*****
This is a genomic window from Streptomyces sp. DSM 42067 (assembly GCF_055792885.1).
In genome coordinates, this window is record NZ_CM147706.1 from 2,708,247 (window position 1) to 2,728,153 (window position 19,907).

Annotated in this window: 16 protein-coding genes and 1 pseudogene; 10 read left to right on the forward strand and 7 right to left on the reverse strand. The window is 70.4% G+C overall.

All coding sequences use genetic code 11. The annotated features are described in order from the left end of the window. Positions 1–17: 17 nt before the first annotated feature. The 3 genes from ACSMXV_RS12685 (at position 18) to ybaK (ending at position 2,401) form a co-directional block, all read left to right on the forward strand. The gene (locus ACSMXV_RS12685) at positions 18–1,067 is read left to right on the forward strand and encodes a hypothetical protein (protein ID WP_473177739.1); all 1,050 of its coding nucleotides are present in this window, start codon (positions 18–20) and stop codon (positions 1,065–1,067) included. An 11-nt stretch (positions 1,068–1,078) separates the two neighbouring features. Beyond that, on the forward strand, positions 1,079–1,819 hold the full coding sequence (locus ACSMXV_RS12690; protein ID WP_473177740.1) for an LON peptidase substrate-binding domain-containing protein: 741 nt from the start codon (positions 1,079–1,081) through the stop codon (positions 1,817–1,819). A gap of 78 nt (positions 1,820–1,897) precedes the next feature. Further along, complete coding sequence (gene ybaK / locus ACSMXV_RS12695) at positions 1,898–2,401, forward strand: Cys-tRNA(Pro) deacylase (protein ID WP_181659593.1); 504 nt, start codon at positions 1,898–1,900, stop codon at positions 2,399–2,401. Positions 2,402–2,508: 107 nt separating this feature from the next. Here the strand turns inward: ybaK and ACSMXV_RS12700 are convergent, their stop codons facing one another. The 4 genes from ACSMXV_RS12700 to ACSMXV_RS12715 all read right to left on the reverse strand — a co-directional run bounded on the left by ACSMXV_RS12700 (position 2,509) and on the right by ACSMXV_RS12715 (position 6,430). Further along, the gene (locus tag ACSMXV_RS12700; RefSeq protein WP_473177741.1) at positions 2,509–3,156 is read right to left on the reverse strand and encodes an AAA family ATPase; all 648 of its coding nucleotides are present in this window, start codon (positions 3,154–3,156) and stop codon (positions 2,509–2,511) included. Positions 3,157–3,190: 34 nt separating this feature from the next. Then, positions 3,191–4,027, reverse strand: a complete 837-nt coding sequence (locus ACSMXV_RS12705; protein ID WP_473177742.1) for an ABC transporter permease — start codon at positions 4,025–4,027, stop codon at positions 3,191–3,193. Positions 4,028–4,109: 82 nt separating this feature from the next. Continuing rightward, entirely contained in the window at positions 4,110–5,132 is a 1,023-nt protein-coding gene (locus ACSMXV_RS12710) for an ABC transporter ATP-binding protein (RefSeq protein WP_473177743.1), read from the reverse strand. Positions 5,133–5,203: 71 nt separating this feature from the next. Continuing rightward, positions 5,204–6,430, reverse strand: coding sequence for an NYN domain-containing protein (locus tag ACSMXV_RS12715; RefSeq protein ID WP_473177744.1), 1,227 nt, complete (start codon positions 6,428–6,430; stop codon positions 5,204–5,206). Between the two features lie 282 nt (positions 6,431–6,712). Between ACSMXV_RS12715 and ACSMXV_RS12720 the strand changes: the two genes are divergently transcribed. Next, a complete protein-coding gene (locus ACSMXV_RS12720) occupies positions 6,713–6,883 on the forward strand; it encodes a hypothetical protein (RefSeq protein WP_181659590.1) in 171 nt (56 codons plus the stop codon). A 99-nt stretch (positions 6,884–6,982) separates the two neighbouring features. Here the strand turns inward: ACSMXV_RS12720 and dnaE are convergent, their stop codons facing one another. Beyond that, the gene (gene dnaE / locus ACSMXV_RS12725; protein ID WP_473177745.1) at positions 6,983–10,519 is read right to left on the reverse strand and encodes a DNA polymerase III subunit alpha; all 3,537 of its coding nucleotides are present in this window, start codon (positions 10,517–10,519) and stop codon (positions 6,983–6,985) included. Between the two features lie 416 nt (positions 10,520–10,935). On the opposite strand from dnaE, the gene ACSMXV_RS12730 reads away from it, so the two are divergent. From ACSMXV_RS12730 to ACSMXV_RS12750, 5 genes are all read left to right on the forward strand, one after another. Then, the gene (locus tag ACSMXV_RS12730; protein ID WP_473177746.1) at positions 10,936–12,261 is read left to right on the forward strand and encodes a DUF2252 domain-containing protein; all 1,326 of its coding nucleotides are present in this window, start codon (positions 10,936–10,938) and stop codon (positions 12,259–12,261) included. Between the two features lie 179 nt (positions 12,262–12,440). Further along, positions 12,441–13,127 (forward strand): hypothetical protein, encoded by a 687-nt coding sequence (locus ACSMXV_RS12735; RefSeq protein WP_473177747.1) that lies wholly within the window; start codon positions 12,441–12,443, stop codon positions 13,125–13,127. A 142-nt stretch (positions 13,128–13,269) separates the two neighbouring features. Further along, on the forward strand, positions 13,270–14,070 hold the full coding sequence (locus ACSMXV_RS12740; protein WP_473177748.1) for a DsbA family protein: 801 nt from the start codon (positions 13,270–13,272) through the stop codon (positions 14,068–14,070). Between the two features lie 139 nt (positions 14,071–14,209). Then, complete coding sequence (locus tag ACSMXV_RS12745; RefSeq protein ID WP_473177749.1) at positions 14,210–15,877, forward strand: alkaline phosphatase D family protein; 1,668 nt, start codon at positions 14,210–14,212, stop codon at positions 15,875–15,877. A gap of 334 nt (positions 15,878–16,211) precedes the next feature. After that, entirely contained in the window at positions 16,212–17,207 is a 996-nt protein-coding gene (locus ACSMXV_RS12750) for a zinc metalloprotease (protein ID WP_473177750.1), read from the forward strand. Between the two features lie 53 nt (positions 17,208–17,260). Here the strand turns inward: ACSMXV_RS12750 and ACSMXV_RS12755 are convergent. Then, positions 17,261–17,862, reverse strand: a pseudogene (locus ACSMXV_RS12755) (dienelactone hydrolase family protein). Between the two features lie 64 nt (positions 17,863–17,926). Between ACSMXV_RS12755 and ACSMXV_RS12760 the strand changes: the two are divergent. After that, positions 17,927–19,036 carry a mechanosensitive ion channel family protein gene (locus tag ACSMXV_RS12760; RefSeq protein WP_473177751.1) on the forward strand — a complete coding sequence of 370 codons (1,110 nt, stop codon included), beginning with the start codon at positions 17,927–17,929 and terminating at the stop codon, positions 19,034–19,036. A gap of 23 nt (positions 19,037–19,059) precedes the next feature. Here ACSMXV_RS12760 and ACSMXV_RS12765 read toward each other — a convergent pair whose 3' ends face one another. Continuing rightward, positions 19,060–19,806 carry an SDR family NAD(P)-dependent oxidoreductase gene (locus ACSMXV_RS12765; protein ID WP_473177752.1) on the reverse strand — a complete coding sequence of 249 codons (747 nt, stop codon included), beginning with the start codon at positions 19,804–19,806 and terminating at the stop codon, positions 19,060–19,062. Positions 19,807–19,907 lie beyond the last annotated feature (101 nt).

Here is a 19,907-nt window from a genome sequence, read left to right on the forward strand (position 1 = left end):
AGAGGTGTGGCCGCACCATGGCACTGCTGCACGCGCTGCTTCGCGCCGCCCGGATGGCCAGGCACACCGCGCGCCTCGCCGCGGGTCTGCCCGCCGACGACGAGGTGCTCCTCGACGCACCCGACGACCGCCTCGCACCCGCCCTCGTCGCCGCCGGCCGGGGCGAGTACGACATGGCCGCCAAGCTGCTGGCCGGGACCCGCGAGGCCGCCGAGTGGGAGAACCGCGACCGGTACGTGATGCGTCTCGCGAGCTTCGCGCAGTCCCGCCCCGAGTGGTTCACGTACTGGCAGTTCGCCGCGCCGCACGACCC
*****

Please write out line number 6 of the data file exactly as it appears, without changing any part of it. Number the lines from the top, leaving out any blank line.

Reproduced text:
AGAGGTGTGGCCGCACCATGGCACTGCTGCACGCGCTGCTTCGCGCCGCCCGGATGGCCAGGCACACCGCGCGCCTCGCCGCGGGTCTGCCCGCCGACGACGAGGTGCTCCTCGACGCACCCGACGACCGCCTCGCACCCGCCCTCGTCGCCGCCGGCCGGGGCGAGTACGACATGGCCGCCAAGCTGCTGGCCGGGACCCGCGAGGCCGCCGAGTGGGAGAACCGCGACCGGTACGTGATGCGTCTCGCGAGCTTCGCGCAGTCCCGCCCCGAGTGGTTCACGTACTGGCAGTTCGCCGCGCCGCACGACCC